Minnesota Orchestra concertmaster Erin Keefe is married to a clarinetist. A couple of years ago, he was booked to play a woodwind-heavy program with his old orchestra in Turku, Finland. Concert organizers also approached Keefe, asking if she'd play along with the theme by performing Kurt Weill's Concerto for Violin and Woodwinds.
"I wasn't familiar with it," she says. "At that point, I hadn't even heard of it!" But she added the concerto to her repertoire and soon fell in love with its unique, quirky, spiky character. "It wasn't like anything I'd ever played before."
She decided she wanted to reprise the work in the States.
Lucky for Keefe and Minneapolis audiences, doing so wasn't a problem. Her clarinetist husband is none other than Minnesota Orchestra music director Osmo Vänskä, and when it came time to plan her annual concerto appearance, the Weill was fresh in both of their minds. Keefe has tackled a variety of violin warhorses over the course of her tenure "the Beethoven and the Brahms and a lot of the standard pieces" but this year she felt it was time to stray off the beaten path.
Weill can be an enigmatic figure in the concert hall. As Keefe points out, much of his career was spent writing for musical theater and Broadway. ("He wrote 'Mack the Knife'!") But before he found success with works like 1928's The Threepenny Opera, he was studying and composing concert music in Berlin amid the postwar Weimar Republic bustle. His Violin Concerto, written in spring 1924, hints at an emerging theatricality, making it, in Keefe's words, "an approachable piece."
It's a work full of surprises, down to its very structure. The middle movement is especially noteworthy, Keefe says. It's split into three parts, a trick that wouldn't be out of place in a Mahler symphony. The first, the Notturno, features a vigorous violin dancing against the tinkling notes of a xylophone. ("How often do you get to watch a xylophone play for five minutes?") The Notturno leads to a wild-eyed Cadenza with "a million trillion notes." And the movement ends with a Serenata containing a sweet, haunting melody for the solo violin.
The instrumentation, too, is unusual. Weill scored the concerto for winds, trumpet, two horns, percussion, timpani and four basses, which, along with the solo violin, are the only strings onstage. This instrumentation presents opportunities and obstacles. On one hand, performing a concerto with reduced forces can feel like playing chamber music, a role that Keefe is profoundly comfortable assuming. On the other, these instruments are loud, and it can take some work to find the right aural balance. (Keefe confesses to marking up the score after rehearsal.)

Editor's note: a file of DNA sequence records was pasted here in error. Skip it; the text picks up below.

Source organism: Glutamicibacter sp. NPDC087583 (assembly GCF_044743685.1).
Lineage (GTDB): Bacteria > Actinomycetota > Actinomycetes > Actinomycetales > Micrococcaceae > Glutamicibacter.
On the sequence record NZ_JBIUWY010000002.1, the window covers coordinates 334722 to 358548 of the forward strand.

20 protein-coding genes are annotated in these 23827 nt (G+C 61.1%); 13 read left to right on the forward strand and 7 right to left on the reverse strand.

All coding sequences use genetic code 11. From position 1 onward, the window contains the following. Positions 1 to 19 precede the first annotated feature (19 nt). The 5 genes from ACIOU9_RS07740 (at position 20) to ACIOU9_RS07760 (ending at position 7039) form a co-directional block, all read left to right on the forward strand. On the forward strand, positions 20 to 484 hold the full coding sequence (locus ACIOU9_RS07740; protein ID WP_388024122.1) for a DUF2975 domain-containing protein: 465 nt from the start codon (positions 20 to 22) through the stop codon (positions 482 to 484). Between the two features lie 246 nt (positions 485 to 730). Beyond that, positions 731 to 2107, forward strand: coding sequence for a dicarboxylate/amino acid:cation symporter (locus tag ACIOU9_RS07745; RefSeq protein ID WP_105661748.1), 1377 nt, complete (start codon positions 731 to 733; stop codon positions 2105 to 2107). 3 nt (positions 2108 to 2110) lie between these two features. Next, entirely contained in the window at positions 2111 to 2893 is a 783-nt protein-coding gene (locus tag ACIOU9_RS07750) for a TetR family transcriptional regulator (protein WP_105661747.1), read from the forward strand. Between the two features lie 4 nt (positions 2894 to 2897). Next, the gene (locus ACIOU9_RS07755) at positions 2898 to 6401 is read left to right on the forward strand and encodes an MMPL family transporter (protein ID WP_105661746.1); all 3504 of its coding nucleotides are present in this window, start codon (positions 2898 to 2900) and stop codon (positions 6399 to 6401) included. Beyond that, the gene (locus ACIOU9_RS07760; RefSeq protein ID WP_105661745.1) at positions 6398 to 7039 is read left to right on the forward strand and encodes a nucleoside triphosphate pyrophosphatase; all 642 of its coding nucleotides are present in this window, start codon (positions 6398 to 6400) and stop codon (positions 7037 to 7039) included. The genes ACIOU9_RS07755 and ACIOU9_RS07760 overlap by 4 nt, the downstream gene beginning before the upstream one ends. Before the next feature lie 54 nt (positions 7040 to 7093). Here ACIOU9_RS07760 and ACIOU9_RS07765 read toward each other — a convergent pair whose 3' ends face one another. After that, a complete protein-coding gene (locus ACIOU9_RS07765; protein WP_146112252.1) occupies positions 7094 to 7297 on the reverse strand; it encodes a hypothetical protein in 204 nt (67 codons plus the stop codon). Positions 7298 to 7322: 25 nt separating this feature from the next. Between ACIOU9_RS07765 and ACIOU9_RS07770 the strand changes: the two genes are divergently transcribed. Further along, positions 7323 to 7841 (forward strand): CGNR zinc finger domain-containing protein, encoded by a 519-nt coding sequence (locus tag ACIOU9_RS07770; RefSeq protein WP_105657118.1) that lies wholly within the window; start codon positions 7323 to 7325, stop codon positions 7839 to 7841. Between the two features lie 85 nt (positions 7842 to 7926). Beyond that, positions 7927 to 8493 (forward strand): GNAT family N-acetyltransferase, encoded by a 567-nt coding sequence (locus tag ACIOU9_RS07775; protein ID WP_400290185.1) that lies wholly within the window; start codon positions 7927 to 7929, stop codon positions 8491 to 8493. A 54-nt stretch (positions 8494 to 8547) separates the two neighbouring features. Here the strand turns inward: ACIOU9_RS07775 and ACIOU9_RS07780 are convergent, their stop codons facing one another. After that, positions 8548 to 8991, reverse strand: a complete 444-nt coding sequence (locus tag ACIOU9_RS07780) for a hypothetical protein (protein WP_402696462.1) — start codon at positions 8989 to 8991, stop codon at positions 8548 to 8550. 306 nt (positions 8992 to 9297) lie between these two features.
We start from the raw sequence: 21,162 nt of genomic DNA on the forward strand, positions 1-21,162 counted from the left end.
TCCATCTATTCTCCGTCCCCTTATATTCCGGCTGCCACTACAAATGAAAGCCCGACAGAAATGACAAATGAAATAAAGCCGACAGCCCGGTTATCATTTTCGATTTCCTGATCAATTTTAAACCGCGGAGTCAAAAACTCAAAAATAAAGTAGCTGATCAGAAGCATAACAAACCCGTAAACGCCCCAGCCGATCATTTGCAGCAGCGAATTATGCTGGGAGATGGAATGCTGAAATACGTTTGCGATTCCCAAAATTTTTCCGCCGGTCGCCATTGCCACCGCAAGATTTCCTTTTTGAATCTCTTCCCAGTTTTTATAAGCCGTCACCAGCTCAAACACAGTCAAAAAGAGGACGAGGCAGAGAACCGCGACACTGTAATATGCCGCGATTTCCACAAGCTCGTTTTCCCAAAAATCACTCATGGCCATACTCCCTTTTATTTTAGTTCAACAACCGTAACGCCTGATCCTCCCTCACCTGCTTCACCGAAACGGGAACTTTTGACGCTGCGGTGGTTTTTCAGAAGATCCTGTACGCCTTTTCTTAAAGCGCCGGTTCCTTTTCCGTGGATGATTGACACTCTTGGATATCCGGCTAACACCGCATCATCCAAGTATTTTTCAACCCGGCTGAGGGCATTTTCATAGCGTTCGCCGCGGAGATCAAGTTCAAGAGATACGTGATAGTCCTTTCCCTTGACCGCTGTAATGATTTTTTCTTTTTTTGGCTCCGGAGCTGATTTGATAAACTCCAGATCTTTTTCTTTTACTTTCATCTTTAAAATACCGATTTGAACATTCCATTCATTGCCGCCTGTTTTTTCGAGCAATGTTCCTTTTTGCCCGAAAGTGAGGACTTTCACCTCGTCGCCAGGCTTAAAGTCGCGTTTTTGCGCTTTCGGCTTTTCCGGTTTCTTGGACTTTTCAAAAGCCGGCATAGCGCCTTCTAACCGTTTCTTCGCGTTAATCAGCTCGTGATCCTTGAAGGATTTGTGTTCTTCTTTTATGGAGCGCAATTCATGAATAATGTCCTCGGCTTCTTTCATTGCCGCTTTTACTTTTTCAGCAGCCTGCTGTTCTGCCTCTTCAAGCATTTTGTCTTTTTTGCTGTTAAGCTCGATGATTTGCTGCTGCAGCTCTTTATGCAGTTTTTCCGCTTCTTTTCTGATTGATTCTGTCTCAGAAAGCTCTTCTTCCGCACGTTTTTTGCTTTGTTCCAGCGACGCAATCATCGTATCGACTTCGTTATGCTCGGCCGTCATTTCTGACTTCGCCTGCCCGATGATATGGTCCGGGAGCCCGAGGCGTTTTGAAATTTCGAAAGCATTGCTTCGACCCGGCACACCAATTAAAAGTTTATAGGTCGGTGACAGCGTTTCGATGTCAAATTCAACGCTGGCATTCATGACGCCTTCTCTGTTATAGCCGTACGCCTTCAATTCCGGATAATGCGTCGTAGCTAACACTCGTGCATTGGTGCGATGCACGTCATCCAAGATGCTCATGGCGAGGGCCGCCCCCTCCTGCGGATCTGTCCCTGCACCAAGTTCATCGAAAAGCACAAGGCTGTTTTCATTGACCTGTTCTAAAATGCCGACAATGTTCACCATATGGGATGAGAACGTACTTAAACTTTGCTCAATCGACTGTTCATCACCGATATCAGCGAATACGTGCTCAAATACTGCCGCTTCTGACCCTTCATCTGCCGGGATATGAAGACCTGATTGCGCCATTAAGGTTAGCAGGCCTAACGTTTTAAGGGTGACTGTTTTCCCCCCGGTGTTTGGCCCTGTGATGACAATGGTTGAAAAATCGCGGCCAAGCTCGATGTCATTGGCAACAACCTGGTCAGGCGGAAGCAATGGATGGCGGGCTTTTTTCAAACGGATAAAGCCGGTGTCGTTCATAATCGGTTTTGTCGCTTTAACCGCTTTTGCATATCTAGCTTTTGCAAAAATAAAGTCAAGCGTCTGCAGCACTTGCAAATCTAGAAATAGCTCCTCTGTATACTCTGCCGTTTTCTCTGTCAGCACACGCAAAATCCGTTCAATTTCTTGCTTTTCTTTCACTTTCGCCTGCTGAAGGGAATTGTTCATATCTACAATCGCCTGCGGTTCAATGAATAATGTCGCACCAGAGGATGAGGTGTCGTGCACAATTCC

The instrumentation also provides an unexpected treat for audiences: Finally, we get a chance to watch the brass and woodwind players perform.
"Usually they're hidden visually behind all the strings," Keefe says. "Or as Osmo says, 'Strings, strings, strings.'"
Vänskä chose to pair the Weill with Mahler's First Symphony, Titan. Strikingly, Keefe sounds just as excited to tackle the symphony as she does her concerto.
"Mahler's close to the top of my list of favorite composers these days," she says. "Which is a good thing because of the recording project!" (The Minnesota Orchestra is recording a Mahler cycle for the BIS label.) "And his music is fun to play. That's not always the case with all the great composers."
Whether she's leading the strings through a fun-to-play Mahler passage or leading listeners off the beaten path with the million trillion notes of Weill, Keefe wears her enthusiasm for her art and her job on her sleeve. That enthusiasm is contagious.
Live broadcastHear the Minnesota Orchestra perform at 8 p.m. Friday on Classical MPR in a live broadcast hosted by Brian Newhouse.
Other performances this week are at 11 a.m. Thursday and 8 p.m. Saturday at Orchestra Hall in Minneapolis.